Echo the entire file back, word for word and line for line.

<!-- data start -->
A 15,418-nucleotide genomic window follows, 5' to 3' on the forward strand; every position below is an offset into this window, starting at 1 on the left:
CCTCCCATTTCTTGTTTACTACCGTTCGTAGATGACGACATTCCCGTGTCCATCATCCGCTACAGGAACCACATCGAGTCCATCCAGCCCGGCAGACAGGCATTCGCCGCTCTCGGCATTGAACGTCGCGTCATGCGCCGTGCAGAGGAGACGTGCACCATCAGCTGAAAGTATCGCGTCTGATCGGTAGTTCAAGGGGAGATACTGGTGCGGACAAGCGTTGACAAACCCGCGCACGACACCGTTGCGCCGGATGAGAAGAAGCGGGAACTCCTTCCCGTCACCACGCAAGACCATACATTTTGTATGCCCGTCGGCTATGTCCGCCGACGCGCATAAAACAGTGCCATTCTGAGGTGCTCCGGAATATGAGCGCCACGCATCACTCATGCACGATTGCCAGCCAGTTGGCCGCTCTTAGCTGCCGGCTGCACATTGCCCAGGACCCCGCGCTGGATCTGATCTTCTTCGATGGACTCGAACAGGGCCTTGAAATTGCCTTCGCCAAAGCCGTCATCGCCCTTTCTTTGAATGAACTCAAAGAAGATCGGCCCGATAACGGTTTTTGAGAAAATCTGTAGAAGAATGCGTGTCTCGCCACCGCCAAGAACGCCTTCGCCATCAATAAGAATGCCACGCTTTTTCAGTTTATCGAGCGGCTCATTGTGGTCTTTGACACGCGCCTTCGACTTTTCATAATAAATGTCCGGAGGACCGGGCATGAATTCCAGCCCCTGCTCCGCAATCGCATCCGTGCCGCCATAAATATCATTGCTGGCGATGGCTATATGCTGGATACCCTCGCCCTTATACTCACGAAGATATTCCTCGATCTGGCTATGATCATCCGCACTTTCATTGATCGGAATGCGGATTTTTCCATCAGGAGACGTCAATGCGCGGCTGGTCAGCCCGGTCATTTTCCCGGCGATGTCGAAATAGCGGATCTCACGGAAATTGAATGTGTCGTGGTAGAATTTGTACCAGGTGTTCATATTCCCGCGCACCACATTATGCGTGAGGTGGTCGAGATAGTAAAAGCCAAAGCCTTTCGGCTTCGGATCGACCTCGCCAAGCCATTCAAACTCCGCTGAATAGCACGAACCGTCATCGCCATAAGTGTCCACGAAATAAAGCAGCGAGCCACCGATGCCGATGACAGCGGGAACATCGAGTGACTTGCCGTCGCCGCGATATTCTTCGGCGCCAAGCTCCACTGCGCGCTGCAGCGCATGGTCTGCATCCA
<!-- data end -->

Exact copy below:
A 15,418-nucleotide genomic window follows, 5' to 3' on the forward strand; every position below is an offset into this window, starting at 1 on the left:
CCTCCCATTTCTTGTTTACTACCGTTCGTAGATGACGACATTCCCGTGTCCATCATCCGCTACAGGAACCACATCGAGTCCATCCAGCCCGGCAGACAGGCATTCGCCGCTCTCGGCATTGAACGTCGCGTCATGCGCCGTGCAGAGGAGACGTGCACCATCAGCTGAAAGTATCGCGTCTGATCGGTAGTTCAAGGGGAGATACTGGTGCGGACAAGCGTTGACAAACCCGCGCACGACACCGTTGCGCCGGATGAGAAGAAGCGGGAACTCCTTCCCGTCACCACGCAAGACCATACATTTTGTATGCCCGTCGGCTATGTCCGCCGACGCGCATAAAACAGTGCCATTCTGAGGTGCTCCGGAATATGAGCGCCACGCATCACTCATGCACGATTGCCAGCCAGTTGGCCGCTCTTAGCTGCCGGCTGCACATTGCCCAGGACCCCGCGCTGGATCTGATCTTCTTCGATGGACTCGAACAGGGCCTTGAAATTGCCTTCGCCAAAGCCGTCATCGCCCTTTCTTTGAATGAACTCAAAGAAGATCGGCCCGATAACGGTTTTTGAGAAAATCTGTAGAAGAATGCGTGTCTCGCCACCGCCAAGAACGCCTTCGCCATCAATAAGAATGCCACGCTTTTTCAGTTTATCGAGCGGCTCATTGTGGTCTTTGACACGCGCCTTCGACTTTTCATAATAAATGTCCGGAGGACCGGGCATGAATTCCAGCCCCTGCTCCGCAATCGCATCCGTGCCGCCATAAATATCATTGCTGGCGATGGCTATATGCTGGATACCCTCGCCCTTATACTCACGAAGATATTCCTCGATCTGGCTATGATCATCCGCACTTTCATTGATCGGAATGCGGATTTTTCCATCAGGAGACGTCAATGCGCGGCTGGTCAGCCCGGTCATTTTCCCGGCGATGTCGAAATAGCGGATCTCACGGAAATTGAATGTGTCGTGGTAGAATTTGTACCAGGTGTTCATATTCCCGCGCACCACATTATGCGTGAGGTGGTCGAGATAGTAAAAGCCAAAGCCTTTCGGCTTCGGATCGACCTCGCCAAGCCATTCAAACTCCGCTGAATAGCACGAACCGTCATCGCCATAAGTGTCCACGAAATAAAGCAGCGAGCCACCGATGCCGATGACAGCGGGAACATCGAGTGACTTGCCGTCGCCGCGATATTCTTCGGCGCCAAGCTCCACTGCGCGCTGCAGCGCATGGTCTGCATCCA